The numbers vary, but the consensus seems to be that at least half of the time ADHD is not a sole diagnosis. Some sources say that 80 percent of the time someone diagnosed with ADHD will be diagnosed with another disorder; 50 percent of the time there are two additional diagnoses.

This is one reason why it takes more than an interview and a screening test to sort out all that could be going on for someone who has ADHD. Treatments will vary, depending on the combination of diagnoses present. If medication is chosen as part of the treatment plan, there may be a period of weeks or months needed to adjust the combinations of medication for optimum benefit.

These are some of the more common diagnoses that can travel hand-in-hand with ADHD:

  • learning disabilities
  • anxiety
  • depression
  • obsessive compulsive disorder
  • eating disorders
  • oppositional defiance disorder
  • sensory disorders
  • bipolar disorder
  • sleep difficulties

There is a lot of information online for parents and adults that help put this in perspective:

  • An “Educational Blog for Parents” called kars4kids has an article here.
  • ADDitude magazine posted a chart listing common disorders linked to ADHD along with some resources for learning more here.
  • Another ADDitude article answers common questions about comorbid conditions here.
  • MedPageToday reports on a study from the National Institutes of Health which, among other things, links poverty to more challenging combinations of diagnoses here.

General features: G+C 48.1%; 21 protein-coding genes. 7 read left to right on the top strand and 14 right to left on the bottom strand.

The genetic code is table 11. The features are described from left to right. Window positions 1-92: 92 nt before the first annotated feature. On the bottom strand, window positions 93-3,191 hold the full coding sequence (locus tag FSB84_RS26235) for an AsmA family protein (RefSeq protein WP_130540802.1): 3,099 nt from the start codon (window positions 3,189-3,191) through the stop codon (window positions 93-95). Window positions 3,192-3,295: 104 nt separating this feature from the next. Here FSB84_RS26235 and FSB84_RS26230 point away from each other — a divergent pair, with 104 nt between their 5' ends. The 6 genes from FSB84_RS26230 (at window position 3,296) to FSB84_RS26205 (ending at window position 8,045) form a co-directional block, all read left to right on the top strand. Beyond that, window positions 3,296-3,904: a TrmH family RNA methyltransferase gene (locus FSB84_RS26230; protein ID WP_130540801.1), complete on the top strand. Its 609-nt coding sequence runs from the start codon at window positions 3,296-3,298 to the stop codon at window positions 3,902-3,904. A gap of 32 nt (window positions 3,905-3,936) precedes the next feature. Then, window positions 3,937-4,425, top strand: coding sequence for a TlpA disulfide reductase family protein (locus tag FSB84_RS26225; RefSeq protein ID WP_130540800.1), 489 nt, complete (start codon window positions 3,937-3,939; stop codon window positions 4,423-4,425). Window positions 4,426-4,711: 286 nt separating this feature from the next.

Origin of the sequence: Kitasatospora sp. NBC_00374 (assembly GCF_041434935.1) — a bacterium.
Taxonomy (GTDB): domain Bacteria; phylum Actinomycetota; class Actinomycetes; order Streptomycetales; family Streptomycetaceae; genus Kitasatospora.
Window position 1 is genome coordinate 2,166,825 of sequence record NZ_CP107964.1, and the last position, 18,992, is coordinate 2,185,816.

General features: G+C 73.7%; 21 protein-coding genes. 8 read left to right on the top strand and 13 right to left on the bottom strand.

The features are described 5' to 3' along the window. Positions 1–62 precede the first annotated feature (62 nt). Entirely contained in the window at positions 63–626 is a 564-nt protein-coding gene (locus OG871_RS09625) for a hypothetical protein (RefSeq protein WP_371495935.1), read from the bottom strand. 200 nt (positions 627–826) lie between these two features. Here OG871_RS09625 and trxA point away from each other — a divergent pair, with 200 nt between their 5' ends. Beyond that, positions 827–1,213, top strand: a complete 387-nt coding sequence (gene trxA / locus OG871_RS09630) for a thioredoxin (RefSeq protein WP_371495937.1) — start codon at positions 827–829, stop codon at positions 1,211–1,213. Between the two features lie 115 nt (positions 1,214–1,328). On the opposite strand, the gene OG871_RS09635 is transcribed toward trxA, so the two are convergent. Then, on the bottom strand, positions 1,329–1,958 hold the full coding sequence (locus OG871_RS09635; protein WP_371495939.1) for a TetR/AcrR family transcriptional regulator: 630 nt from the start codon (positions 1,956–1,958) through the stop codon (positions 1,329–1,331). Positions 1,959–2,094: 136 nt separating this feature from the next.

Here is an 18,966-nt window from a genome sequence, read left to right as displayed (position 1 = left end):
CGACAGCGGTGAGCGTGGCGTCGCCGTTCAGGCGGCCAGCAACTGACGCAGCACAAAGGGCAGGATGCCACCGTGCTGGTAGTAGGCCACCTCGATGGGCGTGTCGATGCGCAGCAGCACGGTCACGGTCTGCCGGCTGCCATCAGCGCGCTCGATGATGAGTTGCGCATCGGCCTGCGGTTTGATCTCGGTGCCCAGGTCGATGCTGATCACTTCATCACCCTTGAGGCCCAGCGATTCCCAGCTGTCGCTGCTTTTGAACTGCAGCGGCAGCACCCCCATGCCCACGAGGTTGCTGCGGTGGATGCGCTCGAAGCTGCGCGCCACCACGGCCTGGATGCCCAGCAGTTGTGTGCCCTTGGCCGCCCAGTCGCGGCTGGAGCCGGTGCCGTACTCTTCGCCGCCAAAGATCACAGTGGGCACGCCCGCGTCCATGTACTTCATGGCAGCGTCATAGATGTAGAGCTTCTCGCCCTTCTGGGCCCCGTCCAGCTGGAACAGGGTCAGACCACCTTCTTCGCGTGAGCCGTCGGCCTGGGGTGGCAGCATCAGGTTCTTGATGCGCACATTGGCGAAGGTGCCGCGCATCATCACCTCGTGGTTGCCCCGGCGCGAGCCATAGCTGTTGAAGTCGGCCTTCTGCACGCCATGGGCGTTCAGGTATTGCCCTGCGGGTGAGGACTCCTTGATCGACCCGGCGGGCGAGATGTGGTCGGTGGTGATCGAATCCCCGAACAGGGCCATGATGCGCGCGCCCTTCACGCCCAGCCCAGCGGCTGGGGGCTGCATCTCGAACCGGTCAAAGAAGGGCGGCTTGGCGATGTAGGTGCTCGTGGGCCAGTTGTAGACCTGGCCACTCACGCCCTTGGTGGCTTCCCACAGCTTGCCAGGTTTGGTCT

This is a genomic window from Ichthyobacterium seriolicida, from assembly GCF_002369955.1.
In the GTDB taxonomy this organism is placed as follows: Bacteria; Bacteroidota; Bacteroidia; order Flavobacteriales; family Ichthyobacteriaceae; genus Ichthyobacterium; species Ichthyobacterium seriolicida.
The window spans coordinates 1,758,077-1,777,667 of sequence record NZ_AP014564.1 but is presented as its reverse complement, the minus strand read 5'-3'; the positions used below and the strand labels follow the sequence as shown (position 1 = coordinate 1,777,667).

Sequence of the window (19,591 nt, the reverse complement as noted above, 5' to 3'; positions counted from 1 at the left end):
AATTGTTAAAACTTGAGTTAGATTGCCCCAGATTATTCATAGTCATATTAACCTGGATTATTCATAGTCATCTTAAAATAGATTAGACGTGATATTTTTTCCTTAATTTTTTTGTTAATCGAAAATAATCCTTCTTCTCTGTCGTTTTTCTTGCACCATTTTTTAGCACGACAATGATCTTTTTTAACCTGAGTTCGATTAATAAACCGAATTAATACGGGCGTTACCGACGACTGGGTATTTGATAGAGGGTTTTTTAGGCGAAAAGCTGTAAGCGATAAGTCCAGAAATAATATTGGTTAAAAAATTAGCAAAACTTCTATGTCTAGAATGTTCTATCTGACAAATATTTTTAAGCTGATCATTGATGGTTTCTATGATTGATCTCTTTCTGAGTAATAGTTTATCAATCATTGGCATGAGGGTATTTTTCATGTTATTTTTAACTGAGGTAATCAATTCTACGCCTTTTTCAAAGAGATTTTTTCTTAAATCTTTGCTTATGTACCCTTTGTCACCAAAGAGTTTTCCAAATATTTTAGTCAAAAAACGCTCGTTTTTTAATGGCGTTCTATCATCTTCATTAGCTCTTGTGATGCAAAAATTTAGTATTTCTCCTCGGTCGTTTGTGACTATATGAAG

It is important to be aware of the fact that ADHD is often accompanied by something else so that individuals with ADHD can be supported and informed to the highest degree, thus allowing them to live full and rich lives. ADHD Fact #9 tomorrow will look at amazing strengths that often also accompany ADHD!


Linda Swanson is an ADHD Coach in Warrenton, Virginia. She and her husband, Neil, are partners at Free To Be Coaching, LLC, where they coach in person or by phone, Skype, or FaceTime. They coach students from middle school through college as well as adults of all ages, and they also facilitate two support groups for parents of children with ADHD. Linda and Neil are both graduates of the ADD Coach Academy and are credentialed by the International Coach Federation and the Professional Association of ADHD Coaches. Linda can be reached at or (703) 508-4774. 

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